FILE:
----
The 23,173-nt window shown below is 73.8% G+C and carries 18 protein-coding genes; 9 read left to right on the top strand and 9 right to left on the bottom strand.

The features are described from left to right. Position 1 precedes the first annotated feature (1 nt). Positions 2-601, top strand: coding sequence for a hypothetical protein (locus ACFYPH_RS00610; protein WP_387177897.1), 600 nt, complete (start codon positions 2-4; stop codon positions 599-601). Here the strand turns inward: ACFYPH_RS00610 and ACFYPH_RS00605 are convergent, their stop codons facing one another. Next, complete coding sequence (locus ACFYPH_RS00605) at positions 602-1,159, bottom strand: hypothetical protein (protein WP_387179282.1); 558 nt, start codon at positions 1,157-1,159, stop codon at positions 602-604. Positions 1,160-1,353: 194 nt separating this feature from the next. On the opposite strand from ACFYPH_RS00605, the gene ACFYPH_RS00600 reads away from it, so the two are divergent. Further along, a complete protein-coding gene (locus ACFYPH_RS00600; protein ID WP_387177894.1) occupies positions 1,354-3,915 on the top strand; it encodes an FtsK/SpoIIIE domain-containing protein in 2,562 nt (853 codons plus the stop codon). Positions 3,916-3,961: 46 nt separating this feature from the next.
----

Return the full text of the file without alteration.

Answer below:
The 23,173-nt window shown below is 73.8% G+C and carries 18 protein-coding genes; 9 read left to right on the top strand and 9 right to left on the bottom strand.

The features are described from left to right. Position 1 precedes the first annotated feature (1 nt). Positions 2-601, top strand: coding sequence for a hypothetical protein (locus ACFYPH_RS00610; protein WP_387177897.1), 600 nt, complete (start codon positions 2-4; stop codon positions 599-601). Here the strand turns inward: ACFYPH_RS00610 and ACFYPH_RS00605 are convergent, their stop codons facing one another. Next, complete coding sequence (locus ACFYPH_RS00605) at positions 602-1,159, bottom strand: hypothetical protein (protein WP_387179282.1); 558 nt, start codon at positions 1,157-1,159, stop codon at positions 602-604. Positions 1,160-1,353: 194 nt separating this feature from the next. On the opposite strand from ACFYPH_RS00605, the gene ACFYPH_RS00600 reads away from it, so the two are divergent. Further along, a complete protein-coding gene (locus ACFYPH_RS00600; protein ID WP_387177894.1) occupies positions 1,354-3,915 on the top strand; it encodes an FtsK/SpoIIIE domain-containing protein in 2,562 nt (853 codons plus the stop codon). Positions 3,916-3,961: 46 nt separating this feature from the next.